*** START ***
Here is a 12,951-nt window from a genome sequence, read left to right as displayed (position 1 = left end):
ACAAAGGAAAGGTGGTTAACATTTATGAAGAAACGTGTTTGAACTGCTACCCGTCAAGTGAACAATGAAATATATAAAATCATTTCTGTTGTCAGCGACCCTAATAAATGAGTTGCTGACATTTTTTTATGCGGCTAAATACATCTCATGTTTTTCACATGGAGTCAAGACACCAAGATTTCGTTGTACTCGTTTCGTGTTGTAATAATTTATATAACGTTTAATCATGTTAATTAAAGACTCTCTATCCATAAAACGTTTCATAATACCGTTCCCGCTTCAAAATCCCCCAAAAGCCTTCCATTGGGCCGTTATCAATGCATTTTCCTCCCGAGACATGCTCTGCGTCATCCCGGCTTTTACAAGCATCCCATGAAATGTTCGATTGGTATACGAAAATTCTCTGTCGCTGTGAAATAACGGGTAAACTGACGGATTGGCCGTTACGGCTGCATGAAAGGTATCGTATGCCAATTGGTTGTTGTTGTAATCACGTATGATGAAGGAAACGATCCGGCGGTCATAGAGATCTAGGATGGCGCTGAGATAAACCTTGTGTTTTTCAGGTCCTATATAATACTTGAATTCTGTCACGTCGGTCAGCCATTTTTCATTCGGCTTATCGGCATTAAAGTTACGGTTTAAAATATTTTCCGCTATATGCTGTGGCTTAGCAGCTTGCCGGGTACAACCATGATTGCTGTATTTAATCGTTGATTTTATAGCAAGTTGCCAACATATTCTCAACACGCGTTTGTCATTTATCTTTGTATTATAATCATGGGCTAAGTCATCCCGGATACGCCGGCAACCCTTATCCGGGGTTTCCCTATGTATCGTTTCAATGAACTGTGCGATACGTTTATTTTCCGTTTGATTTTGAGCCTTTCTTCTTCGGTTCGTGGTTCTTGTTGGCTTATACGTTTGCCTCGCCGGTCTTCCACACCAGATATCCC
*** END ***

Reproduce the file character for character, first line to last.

Here is a 12,951-nt window from a genome sequence, read left to right as displayed (position 1 = left end):
ACAAAGGAAAGGTGGTTAACATTTATGAAGAAACGTGTTTGAACTGCTACCCGTCAAGTGAACAATGAAATATATAAAATCATTTCTGTTGTCAGCGACCCTAATAAATGAGTTGCTGACATTTTTTTATGCGGCTAAATACATCTCATGTTTTTCACATGGAGTCAAGACACCAAGATTTCGTTGTACTCGTTTCGTGTTGTAATAATTTATATAACGTTTAATCATGTTAATTAAAGACTCTCTATCCATAAAACGTTTCATAATACCGTTCCCGCTTCAAAATCCCCCAAAAGCCTTCCATTGGGCCGTTATCAATGCATTTTCCTCCCGAGACATGCTCTGCGTCATCCCGGCTTTTACAAGCATCCCATGAAATGTTCGATTGGTATACGAAAATTCTCTGTCGCTGTGAAATAACGGGTAAACTGACGGATTGGCCGTTACGGCTGCATGAAAGGTATCGTATGCCAATTGGTTGTTGTTGTAATCACGTATGATGAAGGAAACGATCCGGCGGTCATAGAGATCTAGGATGGCGCTGAGATAAACCTTGTGTTTTTCAGGTCCTATATAATACTTGAATTCTGTCACGTCGGTCAGCCATTTTTCATTCGGCTTATCGGCATTAAAGTTACGGTTTAAAATATTTTCCGCTATATGCTGTGGCTTAGCAGCTTGCCGGGTACAACCATGATTGCTGTATTTAATCGTTGATTTTATAGCAAGTTGCCAACATATTCTCAACACGCGTTTGTCATTTATCTTTGTATTATAATCATGGGCTAAGTCATCCCGGATACGCCGGCAACCCTTATCCGGGGTTTCCCTATGTATCGTTTCAATGAACTGTGCGATACGTTTATTTTCCGTTTGATTTTGAGCCTTTCTTCTTCGGTTCGTGGTTCTTGTTGGCTTATACGTTTGCCTCGCCGGTCTTCCACACCAGATATCCC